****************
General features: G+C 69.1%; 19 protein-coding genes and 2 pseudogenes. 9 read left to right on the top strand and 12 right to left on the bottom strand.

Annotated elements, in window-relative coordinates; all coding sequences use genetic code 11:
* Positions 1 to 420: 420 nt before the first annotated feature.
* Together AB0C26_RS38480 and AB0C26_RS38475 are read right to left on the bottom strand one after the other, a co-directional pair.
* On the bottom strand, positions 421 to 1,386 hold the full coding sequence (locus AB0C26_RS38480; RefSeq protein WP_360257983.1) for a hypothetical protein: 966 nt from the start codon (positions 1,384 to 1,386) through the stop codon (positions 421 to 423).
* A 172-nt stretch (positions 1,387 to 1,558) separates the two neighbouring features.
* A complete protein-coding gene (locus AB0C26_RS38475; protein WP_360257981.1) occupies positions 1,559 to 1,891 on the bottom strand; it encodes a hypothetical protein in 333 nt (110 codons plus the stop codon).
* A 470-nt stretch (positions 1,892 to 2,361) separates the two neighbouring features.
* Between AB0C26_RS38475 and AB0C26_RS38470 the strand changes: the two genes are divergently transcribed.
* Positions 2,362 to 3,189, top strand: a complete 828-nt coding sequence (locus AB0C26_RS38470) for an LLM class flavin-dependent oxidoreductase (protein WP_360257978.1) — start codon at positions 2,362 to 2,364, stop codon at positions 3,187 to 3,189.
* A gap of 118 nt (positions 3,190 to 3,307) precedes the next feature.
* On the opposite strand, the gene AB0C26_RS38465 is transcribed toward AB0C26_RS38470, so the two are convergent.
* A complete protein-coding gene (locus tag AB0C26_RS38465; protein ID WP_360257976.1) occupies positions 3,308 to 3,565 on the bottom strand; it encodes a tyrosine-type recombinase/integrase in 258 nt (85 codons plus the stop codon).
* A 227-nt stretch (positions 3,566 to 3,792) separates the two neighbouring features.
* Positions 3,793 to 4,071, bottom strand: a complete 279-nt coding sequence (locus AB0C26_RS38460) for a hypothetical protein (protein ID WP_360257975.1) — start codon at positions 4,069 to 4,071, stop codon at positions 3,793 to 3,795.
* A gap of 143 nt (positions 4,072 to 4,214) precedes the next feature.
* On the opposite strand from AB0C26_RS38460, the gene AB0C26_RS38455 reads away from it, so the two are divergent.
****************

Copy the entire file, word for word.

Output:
General features: G+C 69.1%; 19 protein-coding genes and 2 pseudogenes. 9 read left to right on the top strand and 12 right to left on the bottom strand.

Annotated elements, in window-relative coordinates; all coding sequences use genetic code 11:
* Positions 1 to 420: 420 nt before the first annotated feature.
* Together AB0C26_RS38480 and AB0C26_RS38475 are read right to left on the bottom strand one after the other, a co-directional pair.
* On the bottom strand, positions 421 to 1,386 hold the full coding sequence (locus AB0C26_RS38480; RefSeq protein WP_360257983.1) for a hypothetical protein: 966 nt from the start codon (positions 1,384 to 1,386) through the stop codon (positions 421 to 423).
* A 172-nt stretch (positions 1,387 to 1,558) separates the two neighbouring features.
* A complete protein-coding gene (locus AB0C26_RS38475; protein WP_360257981.1) occupies positions 1,559 to 1,891 on the bottom strand; it encodes a hypothetical protein in 333 nt (110 codons plus the stop codon).
* A 470-nt stretch (positions 1,892 to 2,361) separates the two neighbouring features.
* Between AB0C26_RS38475 and AB0C26_RS38470 the strand changes: the two genes are divergently transcribed.
* Positions 2,362 to 3,189, top strand: a complete 828-nt coding sequence (locus AB0C26_RS38470) for an LLM class flavin-dependent oxidoreductase (protein WP_360257978.1) — start codon at positions 2,362 to 2,364, stop codon at positions 3,187 to 3,189.
* A gap of 118 nt (positions 3,190 to 3,307) precedes the next feature.
* On the opposite strand, the gene AB0C26_RS38465 is transcribed toward AB0C26_RS38470, so the two are convergent.
* A complete protein-coding gene (locus tag AB0C26_RS38465; protein ID WP_360257976.1) occupies positions 3,308 to 3,565 on the bottom strand; it encodes a tyrosine-type recombinase/integrase in 258 nt (85 codons plus the stop codon).
* A 227-nt stretch (positions 3,566 to 3,792) separates the two neighbouring features.
* Positions 3,793 to 4,071, bottom strand: a complete 279-nt coding sequence (locus AB0C26_RS38460) for a hypothetical protein (protein ID WP_360257975.1) — start codon at positions 4,069 to 4,071, stop codon at positions 3,793 to 3,795.
* A gap of 143 nt (positions 4,072 to 4,214) precedes the next feature.
* On the opposite strand from AB0C26_RS38460, the gene AB0C26_RS38455 reads away from it, so the two are divergent.